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A right-wing coalition victory in Italy this month could trigger a return to the economic policies that contributed to a surge in the country’s bond yields and helped fuel a sovereign debt crisis a decade ago, said former prime minister Enrico Letta.
“I find it surreal and unbelievable that Italians would bring back in power exactly the same people that ten years ago brought Italy to the brink of bankruptcy,” Letta told Bloomberg News in an interview at the Ambrosetti Forum in Cernobbio. “It took 10 years to fix Italy after it.”
So far, Letta’s warnings are finding little traction among Italians. His Democratic Party is trailing Giorgia Meloni’s Brothers of Italy in the latest polls, and Meloni is the front-runner to become premier at the helm of a right-wing coalition that also includes Silvio Berlusconi’s Forza Italia and Matteo Salvini’s League. It’s the same coalition that governed Italy during the debt crisis of 2011, when Berlusconi was premier and Meloni a junior minister.
“Berlusconi, Tremonti, Meloni are the three leaders — four, if you include Salvini — of that same coalition,” Letta said. “We are trying to warn Italians to have a long memory; it’s already happened.”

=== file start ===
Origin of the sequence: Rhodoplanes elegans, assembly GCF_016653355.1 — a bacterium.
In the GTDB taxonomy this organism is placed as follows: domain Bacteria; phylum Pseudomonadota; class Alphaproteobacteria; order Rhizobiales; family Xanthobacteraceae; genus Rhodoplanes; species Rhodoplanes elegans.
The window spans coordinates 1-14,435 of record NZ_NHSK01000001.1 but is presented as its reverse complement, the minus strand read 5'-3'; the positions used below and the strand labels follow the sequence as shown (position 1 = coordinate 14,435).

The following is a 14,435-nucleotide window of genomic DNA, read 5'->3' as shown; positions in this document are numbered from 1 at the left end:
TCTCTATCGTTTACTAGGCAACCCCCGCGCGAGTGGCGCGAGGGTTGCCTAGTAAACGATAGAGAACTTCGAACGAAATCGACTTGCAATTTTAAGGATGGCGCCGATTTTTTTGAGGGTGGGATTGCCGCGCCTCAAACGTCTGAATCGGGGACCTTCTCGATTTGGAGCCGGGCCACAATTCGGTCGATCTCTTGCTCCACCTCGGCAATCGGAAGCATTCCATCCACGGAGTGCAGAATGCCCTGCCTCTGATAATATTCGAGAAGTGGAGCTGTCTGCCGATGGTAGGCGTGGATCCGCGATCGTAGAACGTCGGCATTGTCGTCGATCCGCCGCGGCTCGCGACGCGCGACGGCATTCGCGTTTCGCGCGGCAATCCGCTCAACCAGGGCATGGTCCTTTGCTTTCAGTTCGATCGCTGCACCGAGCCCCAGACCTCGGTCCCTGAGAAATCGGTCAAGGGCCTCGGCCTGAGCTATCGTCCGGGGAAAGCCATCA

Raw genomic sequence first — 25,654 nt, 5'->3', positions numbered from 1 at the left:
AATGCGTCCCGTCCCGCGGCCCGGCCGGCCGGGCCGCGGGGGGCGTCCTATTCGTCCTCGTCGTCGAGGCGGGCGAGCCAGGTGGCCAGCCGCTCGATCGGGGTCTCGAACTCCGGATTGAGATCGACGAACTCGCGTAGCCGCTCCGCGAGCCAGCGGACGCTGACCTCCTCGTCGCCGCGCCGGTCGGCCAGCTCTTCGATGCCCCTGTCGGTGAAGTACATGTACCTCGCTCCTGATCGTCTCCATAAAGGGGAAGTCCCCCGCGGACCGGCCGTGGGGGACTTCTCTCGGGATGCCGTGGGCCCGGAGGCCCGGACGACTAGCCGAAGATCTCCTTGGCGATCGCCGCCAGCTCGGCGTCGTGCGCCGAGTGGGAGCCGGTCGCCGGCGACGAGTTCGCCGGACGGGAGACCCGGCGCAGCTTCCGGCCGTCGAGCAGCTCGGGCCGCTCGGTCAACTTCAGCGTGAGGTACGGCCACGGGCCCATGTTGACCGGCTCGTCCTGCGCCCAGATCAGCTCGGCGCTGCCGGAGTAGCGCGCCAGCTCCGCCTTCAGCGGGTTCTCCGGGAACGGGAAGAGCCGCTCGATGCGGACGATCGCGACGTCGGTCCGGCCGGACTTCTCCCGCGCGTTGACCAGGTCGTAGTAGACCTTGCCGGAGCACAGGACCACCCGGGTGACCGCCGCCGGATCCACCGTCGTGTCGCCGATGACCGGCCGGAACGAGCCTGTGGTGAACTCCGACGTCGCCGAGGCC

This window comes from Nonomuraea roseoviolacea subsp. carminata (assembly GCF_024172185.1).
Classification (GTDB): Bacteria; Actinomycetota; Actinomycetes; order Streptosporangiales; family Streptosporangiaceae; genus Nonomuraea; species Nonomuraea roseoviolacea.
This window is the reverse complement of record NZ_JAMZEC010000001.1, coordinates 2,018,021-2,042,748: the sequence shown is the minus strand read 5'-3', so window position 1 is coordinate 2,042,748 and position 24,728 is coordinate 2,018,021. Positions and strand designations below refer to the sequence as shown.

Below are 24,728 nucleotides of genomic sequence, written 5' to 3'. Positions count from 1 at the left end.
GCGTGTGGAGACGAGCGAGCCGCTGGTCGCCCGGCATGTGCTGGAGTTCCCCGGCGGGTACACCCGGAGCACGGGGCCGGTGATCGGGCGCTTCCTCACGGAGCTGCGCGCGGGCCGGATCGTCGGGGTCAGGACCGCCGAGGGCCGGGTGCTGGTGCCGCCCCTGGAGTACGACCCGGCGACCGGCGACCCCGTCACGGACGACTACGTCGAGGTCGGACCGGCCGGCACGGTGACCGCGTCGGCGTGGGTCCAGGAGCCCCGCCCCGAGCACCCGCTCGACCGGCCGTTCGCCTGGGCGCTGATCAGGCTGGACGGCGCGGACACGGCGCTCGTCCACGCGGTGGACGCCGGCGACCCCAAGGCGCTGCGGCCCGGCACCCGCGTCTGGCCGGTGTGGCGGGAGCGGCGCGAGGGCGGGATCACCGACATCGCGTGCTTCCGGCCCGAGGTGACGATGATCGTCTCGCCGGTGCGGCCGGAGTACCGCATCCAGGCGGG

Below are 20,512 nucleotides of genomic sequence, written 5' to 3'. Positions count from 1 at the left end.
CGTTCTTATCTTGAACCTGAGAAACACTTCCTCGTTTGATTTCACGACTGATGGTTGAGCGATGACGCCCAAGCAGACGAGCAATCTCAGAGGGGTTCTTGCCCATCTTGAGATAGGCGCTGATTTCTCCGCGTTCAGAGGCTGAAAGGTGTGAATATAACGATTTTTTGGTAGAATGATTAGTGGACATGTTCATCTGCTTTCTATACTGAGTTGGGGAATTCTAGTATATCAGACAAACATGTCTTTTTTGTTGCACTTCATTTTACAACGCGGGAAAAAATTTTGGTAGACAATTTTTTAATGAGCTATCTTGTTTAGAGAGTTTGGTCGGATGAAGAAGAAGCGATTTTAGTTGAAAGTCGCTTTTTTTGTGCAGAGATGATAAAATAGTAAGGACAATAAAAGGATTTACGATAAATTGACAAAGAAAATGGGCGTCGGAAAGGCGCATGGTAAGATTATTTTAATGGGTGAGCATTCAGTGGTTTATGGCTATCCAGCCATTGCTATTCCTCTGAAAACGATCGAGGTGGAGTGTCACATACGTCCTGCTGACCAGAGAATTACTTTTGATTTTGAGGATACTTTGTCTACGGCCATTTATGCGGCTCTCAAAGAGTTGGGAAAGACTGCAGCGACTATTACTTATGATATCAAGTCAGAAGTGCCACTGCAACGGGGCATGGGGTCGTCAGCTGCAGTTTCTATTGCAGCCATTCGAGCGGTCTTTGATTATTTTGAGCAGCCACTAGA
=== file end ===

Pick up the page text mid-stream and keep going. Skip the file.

Giulio Tremonti, Italy’s finance minister at the time, is now running for Brothers of Italy and could be given the same post after the Sept. 25 vote.
Meloni, who started her political career in Italy’s post-fascist party, has been working to reassure the US and European Union countries that Italy’s international positioning won’t change if she becomes prime minister. While her party was the only major group opposing outgoing Prime Minister Mario Draghi, it supported sending military aid to Ukraine and has vowed to respect EU budget rules.
Read More: Italy’s Far-Right Favorite Aims to Stick to EU Budget Rules
Letta said conciliatory statements aimed at a broader audience are in contrast with the populist rhetoric the far-right leader uses domestically on issues from migration to the civil rights. The Democrats have been in power for most of the past 10 years and were Draghi’s staunchest supporters .
Read More: Italy’s Right Has an Orban-Style Super Majority Within Reach
Heading into the election, Italians appear most concerned about rising inflation and the prospect of energy rationing this winter. Polls indicate sinking support for sanctions against Russia and for Italy’s role in the international coalition backing Ukraine resistance against Moscow’s invasion.
To bridge the gap, Letta said he wants to focus on climate change, creating more stable jobs for young people and expanding rights.
“Rarely have I seen such a clear difference in the ideas” put forward by parties ahead of an election, Letta said.